Becoming a healthy plant in the garden can be a long process that requires diligently seeking God and the healing he wants to impart. It necessitates cooperation and standing still when he is pulling weeds from our roots and trimming our dead stems, but it is worth the perseverance for a few reasons.

First, God takes joy when we flourish. I understand this because I get a small taste of that joy from watching my garden flourish under my care. In Christ, we are God’s sons and daughters. The prophet Isaiah writes (43:6,7), “Bring my sons from afar and my daughters from the ends of the earth—everyone who is called by my name, whom I created for my glory, whom I formed and made.” I have three daughters and delight when they function in good health, practice their unique giftedness and face their circumstances with strength and dignity. It’s not so much pride that motivates this desire, but the pleasure of seeing them well equipped for life.

Second, God’s mission is to restore his creation to its original goodness. In the same way, I take great pains if even one plant in my garden is struggling. I want it all to be right. Luke, chapter 15 tells three stories (of a lost sheep, a lost coin and a lost son) that demonstrate how God will move heaven and earth to reconcile us to him. The same principle of relentlessness applies to his desire that we experience the fullness of our salvation. Remember Romans 5:10?  If he was willing to die to get us into his garden in the first place, how much more will he do to help us get well and stay well once we are there?

Finally, God wants every member of Christ’s body to be spiritually healthy. Similarly, if one of my plants becomes diseased or infested with bugs, I have to worry about the effect on the whole garden. Paul said of Christ’s body in 1 Corinthians 12: 26, “If one part suffers, every part suffers with it …” Two years ago, the car I was riding in got hit from behind at a stoplight. As a result, I have back pain that is fairly minor some days and intense on others, but it never completely goes away. Otherwise I enjoy health that is close to perfect, but my back hinders the rest of my body from enjoying it painlessly.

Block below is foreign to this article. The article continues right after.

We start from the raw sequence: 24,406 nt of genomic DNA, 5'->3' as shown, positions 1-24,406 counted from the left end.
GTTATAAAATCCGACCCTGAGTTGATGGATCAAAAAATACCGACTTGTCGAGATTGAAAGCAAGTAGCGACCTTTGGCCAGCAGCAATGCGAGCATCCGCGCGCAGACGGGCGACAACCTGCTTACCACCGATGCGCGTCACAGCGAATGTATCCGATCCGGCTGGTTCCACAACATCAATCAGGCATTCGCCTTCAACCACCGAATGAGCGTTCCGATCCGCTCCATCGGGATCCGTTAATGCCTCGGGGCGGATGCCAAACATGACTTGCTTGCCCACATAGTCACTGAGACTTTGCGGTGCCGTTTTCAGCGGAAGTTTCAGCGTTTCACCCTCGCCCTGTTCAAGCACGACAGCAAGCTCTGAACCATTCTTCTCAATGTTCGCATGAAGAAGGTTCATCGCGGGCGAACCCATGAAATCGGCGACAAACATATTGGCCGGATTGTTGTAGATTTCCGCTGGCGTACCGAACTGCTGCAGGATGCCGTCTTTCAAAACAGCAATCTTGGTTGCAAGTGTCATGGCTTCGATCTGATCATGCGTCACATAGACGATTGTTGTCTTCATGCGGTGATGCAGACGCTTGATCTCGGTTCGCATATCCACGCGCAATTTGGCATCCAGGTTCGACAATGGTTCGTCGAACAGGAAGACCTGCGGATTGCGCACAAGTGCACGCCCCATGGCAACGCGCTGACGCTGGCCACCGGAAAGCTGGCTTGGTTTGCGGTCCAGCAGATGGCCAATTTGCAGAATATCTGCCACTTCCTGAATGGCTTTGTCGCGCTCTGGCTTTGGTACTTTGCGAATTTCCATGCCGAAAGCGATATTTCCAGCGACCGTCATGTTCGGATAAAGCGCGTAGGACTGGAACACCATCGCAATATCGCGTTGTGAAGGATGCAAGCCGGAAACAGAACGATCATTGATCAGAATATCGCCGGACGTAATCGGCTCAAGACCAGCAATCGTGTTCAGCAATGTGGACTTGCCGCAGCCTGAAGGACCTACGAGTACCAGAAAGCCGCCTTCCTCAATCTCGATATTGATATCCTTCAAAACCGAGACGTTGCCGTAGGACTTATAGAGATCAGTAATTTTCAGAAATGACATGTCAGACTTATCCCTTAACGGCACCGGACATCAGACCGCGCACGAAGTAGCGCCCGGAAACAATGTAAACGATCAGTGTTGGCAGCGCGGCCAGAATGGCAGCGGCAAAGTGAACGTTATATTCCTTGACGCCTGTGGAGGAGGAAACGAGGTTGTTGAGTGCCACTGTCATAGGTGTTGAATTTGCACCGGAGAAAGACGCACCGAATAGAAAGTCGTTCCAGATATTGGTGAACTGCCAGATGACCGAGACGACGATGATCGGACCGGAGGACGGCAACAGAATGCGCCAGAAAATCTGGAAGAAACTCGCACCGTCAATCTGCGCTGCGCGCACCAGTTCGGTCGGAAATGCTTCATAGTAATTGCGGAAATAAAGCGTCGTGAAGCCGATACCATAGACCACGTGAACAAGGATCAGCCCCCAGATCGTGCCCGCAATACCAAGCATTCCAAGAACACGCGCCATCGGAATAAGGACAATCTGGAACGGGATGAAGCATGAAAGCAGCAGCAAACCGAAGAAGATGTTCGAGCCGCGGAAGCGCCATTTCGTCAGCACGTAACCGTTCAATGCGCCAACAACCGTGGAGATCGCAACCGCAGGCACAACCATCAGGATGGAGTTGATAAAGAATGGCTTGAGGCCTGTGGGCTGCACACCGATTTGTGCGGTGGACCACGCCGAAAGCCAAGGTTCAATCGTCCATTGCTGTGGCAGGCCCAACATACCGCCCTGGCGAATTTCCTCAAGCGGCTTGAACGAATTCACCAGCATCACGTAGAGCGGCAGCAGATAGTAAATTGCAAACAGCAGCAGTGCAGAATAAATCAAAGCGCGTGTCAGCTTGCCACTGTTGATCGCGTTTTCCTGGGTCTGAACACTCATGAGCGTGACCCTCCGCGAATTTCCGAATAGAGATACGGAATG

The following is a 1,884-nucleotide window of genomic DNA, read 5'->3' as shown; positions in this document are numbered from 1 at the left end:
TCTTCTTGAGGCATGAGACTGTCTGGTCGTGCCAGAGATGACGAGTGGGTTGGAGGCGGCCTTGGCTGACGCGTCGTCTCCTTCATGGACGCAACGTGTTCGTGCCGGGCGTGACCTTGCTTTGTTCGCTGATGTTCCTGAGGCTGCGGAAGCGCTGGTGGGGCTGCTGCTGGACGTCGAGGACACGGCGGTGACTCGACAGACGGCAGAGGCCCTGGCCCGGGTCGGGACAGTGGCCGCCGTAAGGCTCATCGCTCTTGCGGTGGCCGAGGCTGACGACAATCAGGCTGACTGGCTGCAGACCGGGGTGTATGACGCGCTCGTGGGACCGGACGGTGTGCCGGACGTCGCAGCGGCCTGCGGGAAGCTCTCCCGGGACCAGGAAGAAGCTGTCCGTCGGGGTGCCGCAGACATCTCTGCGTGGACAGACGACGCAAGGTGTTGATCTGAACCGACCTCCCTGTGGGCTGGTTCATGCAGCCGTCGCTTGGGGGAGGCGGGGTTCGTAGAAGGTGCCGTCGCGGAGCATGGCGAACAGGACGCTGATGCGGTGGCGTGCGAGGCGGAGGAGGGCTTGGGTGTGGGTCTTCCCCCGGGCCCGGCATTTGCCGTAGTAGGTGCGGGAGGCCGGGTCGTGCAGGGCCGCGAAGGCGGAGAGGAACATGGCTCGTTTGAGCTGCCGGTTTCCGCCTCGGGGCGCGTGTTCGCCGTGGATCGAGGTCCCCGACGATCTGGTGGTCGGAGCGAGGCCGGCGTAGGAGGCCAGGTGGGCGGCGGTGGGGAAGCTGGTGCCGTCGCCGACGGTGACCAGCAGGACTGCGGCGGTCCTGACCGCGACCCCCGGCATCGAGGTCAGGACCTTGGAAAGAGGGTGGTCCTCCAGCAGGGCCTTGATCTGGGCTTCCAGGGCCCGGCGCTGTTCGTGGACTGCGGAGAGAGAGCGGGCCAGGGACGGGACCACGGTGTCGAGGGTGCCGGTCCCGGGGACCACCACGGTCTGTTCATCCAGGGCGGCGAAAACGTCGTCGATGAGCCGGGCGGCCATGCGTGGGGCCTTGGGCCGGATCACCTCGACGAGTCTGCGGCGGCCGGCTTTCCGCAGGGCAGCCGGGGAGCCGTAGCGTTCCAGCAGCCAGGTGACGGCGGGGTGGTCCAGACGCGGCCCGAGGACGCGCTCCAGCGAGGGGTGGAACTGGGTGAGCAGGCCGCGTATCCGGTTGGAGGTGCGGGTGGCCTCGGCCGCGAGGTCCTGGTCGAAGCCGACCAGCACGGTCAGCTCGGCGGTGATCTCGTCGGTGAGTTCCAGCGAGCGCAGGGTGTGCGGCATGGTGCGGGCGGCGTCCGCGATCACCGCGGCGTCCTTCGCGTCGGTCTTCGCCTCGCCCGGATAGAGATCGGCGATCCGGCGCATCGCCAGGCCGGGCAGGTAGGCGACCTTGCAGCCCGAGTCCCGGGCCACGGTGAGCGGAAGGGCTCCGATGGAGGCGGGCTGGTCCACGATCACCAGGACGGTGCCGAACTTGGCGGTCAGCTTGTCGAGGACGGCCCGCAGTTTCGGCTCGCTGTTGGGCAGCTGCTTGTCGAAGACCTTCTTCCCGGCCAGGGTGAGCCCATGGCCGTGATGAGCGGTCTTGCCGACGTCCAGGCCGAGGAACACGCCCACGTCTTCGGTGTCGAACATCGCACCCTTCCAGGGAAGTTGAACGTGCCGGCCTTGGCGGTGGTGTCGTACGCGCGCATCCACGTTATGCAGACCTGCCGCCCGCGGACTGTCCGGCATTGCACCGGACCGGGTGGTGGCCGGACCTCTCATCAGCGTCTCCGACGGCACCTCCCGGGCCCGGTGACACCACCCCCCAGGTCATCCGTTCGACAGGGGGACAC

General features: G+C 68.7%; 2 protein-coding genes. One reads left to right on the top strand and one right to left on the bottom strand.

By God’s grace, I have overcome much of what caused so much pain earlier in my life. Once in awhile – now for instance – I’m surprised when a deeper layer of brokenness becomes exposed, and my tendency toward fear surfaces. It’s an old captivity that has raised its ugly head and demands I deal with it. That will probably continue to happen as long as I still breathe.

However, I now know that God’s intention is for me to have the broken parts of my heart bound up, to have me released from anything that holds me captive and to find comfort when I mourn. It gives him joy to do so.

It gives him joy to do it for each of his beloved children. He is continuing to work wholeness in us for his higher purposes, to conform us to the image of Christ and to present us to himself, radiant and without any stain. It is desperately important that we heal – so that we reflect God in all his glory, so that we experience the full beauty of his salvation and so that we each contribute to bringing the kingdom of heaven to a creation that groans.

(Part 2 will discuss shifting paradigms, practicing kindness and rebuilding ruins.)


  1. “I have realized that everyone, almost without exception, is poor in some way, or brokenhearted, or captive or walking in darkness.”

    I think we can delete the “almost.”

    Lisa, this is wonderful meditation and prayer material. Thank you.

    • Lisa Dye says

      Thank you, Chaplain Mike. I’m in the heart of another raspberry season, so I’m seeing this decades old lesson anew.

      • Jane Schaefer says

        My life changed forever the first time I realized this to be true. Today my heart swells upon being reminded of this truth. Thank You.

  2. Plato once said, “Be kind; for everyone you meet is fighting a hard battle.”

    That’s a great motto to live by, Lisa.

  3. David Cornwell says

    Lisa, thank you for sharing all of this Christ truly has become our companion in suffering. And we really don’t come to the garden alone.

  4. Lisa, being an experimental gardener is the only way to really know the garden in my opinion. Really enjoyed this.

  5. Thank you. I agree with the other comments. The garden is such a great place to work these things out because it is a safe place. Just like my Saint Bernard. She will always adore me, no matter what I struggle with and how much I’ve failed. I pray that we may all find churches which are “safe” . . . in the correct way.

    • j. Michael Jones…I like a little prayer I read somewhere that goes, “God, let me be the person my dog thinks I am.”

      It is amazing how much our dogs love us. I haven’t had a dog in my life since I became an adult, but remember twith great fondness the two that were part of my childhood. And since so many relatives have dogs, I can enjoy theirs!

      One thing about gardens is that you can learn what it is that they like and need to grow and if you provide for their needs, they flourish. But people are so different…sometimes you can do all that you know is good for a person and that person can still choose to live destructively. It must be so devastating for parents when their children get mixed up with drugs and die at a young age. My sympathies are for all the people dealing with great sadness, addictions, abuse and more.